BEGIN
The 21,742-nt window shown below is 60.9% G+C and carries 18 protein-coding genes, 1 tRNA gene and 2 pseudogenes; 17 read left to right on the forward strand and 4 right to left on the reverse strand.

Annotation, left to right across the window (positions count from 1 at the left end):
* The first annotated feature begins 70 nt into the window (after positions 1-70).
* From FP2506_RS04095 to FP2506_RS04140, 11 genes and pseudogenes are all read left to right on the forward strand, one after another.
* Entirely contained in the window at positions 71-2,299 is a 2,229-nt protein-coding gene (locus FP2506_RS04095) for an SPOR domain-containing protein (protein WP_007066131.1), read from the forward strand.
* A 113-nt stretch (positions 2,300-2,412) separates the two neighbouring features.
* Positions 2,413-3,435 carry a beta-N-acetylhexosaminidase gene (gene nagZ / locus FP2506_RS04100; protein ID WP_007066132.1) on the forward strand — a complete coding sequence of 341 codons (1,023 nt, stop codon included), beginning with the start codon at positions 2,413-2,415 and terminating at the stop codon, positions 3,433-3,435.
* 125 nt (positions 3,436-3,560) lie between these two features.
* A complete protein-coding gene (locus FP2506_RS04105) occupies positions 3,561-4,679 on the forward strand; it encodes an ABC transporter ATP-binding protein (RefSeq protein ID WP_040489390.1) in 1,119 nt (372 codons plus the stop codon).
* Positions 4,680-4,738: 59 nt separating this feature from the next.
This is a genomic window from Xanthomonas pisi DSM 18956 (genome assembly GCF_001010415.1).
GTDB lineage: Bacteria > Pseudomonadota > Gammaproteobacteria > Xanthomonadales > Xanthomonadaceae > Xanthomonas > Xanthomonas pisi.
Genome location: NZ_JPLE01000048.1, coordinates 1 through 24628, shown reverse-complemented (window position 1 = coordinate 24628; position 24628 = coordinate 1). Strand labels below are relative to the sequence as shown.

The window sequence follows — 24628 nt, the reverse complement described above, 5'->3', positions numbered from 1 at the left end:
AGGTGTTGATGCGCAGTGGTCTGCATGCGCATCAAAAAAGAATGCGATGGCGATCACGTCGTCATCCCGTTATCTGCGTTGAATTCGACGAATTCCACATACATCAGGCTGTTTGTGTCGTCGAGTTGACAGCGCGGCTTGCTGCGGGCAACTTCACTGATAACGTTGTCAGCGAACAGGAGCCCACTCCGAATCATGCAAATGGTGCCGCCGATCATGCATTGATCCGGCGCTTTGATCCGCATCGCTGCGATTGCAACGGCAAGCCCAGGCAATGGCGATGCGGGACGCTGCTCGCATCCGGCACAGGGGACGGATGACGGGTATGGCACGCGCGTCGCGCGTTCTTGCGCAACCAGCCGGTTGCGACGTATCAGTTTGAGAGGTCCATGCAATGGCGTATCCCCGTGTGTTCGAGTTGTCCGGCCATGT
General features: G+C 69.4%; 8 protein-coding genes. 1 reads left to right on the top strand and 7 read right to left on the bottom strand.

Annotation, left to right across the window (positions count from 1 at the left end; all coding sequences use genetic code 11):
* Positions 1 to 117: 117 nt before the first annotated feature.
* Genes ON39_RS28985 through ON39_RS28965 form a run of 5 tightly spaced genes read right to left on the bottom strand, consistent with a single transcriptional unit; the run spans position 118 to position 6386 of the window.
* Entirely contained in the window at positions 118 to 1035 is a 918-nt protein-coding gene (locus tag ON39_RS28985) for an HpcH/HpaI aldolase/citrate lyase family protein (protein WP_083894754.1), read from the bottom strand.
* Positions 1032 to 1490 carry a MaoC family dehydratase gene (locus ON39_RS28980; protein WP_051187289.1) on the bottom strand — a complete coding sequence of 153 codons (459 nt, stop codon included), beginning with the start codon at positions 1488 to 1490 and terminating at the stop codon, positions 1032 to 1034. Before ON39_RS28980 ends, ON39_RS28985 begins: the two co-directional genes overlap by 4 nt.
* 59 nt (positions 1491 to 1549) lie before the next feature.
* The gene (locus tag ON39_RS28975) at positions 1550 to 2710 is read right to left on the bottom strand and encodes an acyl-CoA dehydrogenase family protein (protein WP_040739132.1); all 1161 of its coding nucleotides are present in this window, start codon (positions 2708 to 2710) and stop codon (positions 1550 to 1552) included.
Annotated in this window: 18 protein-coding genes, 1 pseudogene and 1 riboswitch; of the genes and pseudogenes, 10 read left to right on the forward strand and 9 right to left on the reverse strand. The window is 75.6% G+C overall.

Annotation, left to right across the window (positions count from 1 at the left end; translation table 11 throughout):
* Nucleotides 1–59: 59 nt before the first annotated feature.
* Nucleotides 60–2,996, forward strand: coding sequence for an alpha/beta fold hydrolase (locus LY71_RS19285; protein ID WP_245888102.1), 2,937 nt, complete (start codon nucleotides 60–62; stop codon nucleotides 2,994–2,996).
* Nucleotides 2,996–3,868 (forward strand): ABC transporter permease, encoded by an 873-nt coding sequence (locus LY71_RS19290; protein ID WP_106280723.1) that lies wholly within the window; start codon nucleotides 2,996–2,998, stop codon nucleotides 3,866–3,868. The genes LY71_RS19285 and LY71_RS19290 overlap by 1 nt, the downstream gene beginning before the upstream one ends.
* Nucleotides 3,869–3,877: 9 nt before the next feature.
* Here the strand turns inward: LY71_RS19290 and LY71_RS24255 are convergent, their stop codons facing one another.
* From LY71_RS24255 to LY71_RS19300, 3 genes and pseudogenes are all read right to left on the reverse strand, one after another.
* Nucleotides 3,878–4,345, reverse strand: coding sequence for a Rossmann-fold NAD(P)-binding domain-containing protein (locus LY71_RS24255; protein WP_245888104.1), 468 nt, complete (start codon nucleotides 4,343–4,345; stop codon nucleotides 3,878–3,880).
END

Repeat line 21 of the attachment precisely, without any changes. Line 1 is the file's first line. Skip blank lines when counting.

* Positions 1032 to 1490 carry a MaoC family dehydratase gene (locus ON39_RS28980; protein WP_051187289.1) on the bottom strand — a complete coding sequence of 153 codons (459 nt, stop codon included), beginning with the start codon at positions 1488 to 1490 and terminating at the stop codon, positions 1032 to 1034. Before ON39_RS28980 ends, ON39_RS28985 begins: the two co-directional genes overlap by 4 nt.